September 2022 Vol. 77 No. 9

Washington Watch

Newest EPA Methane Proposal Hits Pipelines Hard

Stephen Barlas | Washington, D.C. Editor 

The United States Senate bill on climate change, which includes a fee on pipeline emissions of methane, puts a new emphasis on the Environmental Protection Agency’s (EPA) two rulemakings on greenhouse gas emissions (GHG). 

If the new methane fee passes Congress, and that is not certain, it would probably be tied to interstate pipeline compliance with the two rulemakings: one from 2021, which imposes new methane controls, and the newest one from June 2022, which imposes new recordkeeping and reporting requirements. 

EPA’s proposed GHG emission reporting rule came out in June quietly and without fanfare That proposal would drastically increase natural gas sector measuring, calculation and reporting requirements for methane and, undoubtedly, serve as a stimulus for emission reductions of methane from compressors. Natural gas groups immediately complained about the initial two-month comment period and the EPA extended it to Oct. 6, 2022. 

The GHG reporting rule was initially established in 2009. But the Biden EPA wants to make significant, prescriptive methane emission calculation changes heavily imposed on a single industry. Natural gas is covered in the 2009 rule by what is called Subpart W (Petroleum and Natural Gas Systems), which includes four categories: onshore petroleum and natural gas production, onshore petroleum and natural gas gathering and boosting, natural gas distribution, and onshore natural gas transmission pipeline. 

Its decision to “improve” – in the Biden EPA’s words – the 12-year-old GHG rule will allow it to “incorporate new data or updated scientific knowledge; reflect new emissions sources; improve analysis and verification of collected data; provide additional data to complement or inform other EPA programs; or streamline calculation, monitoring, or reporting to provide flexibility or increase the efficiency of data collection.” 

EPA’s cost estimates show that sources subject to Subpart W will bear approximately an 82-percent incremental burden associated with the proposed rule. That equates to an annual cost, almost exclusively for administrative labor, of $1.2 million a year, according to the EPA. The proposed rule affects more than 2,300 Subpart W reporters, reflects 504 new data elements and 153 revised data elements. 

Regarding interstate pipelines, the proposal contemplates numerous – potentially onerous – new requirements on compressor emissions. Interstate Natural Gas Association of American (INGAA) member companies operate over 5,400 natural gas compressors at more than 1,300 compressor stations and storage facilities. 

When Scott Yager, vice president-environment, INGAA, wrote to the EPA asking for an extension of the initial 60-day comment deadline, he argued some of the proposed emissions factors have increased by 150 to 400 percent. He termed those increases “enormous.” 

Making matters worse for pipelines is the fact this proposal cites, in places, a second new, proposed rule issued by the Biden EPA in November 2021: “Standards of Performance for New, Reconstructed, and Modified Sources and Emissions Guidelines for Existing Sources: Oil and Natural Gas Sector Climate Review.”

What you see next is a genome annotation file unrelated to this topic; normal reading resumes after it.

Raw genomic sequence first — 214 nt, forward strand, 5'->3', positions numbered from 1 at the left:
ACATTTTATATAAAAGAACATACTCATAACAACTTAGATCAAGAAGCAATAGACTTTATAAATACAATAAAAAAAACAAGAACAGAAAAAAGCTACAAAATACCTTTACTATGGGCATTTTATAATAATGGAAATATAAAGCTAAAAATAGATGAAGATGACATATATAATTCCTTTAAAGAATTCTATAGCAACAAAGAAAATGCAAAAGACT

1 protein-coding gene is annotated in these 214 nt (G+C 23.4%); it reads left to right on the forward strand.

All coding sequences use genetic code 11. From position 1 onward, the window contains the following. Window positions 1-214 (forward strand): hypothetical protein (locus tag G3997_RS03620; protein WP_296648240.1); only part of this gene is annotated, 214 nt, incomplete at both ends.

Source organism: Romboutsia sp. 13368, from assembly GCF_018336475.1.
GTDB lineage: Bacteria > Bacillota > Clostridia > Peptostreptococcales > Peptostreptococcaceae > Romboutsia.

That proposed rule would require emissions guidelines for state implementation that would apply a 95-percent volatile organic compound (VOC) and methane reduction requirement from centrifugal wet seals to all existing sources, as of Nov. 15, 2021. However, it has not been finalized. 

It, too, has major implications for compressor emissions of methane. Michael J. Pitta, vice president, Kinder Morgan Inc., whose pipelines account for about 40 percent of the natural gas used by consumers in the U.S., told the EPA that despite the company’s substantial experience with wet seals, it, like many of its peers, has no experience capturing or controlling emissions from wet seals by 95 percent. KM has consistently installed only dry seals on its centrifugal compressors. 

Dry versus wet seals also comes into play in the new proposed requirements for GHG reporting, which are detailed, technical and cover centrifugal and reciprocating compressors. The June 2022 proposal adds dry seal vents to the defined compressor sources for centrifugal compressors and requires measurement of volumetric emissions from the dry seal vents in both operating and standby-pressurized modes. 

Another change would require measurement of volumetric emissions from the wet seal oil degassing vent and volumetric emissions from blowdown valve leakage through the blowdown vent, when the compressor is found in add standby-pressurized-mode. Rod packing emissions for reciprocating compressors would have to be measured when found in the standby-pressurized mode. 

To get an idea of how truly technical the proposed June rule is, the EPA says it wants to address uncombusted methane emissions from compressor drivers by requiring pipelines “to use the CH4 emission factors in Table W-9 to subpart W rather than the default CH4 emission factor for natural gas in Table C-2 to subpart C.” 

And if that were not technical enough, the EPA goes on to say, “the default CH4 emission factor for natural gas may only be used for natural gas-fired combustion units that are not compressor drivers.” 

Related Articles

From Archive


{{ error }}
{{ comment.comment.Name }} • {{ comment.timeAgo }}
{{ comment.comment.Text }}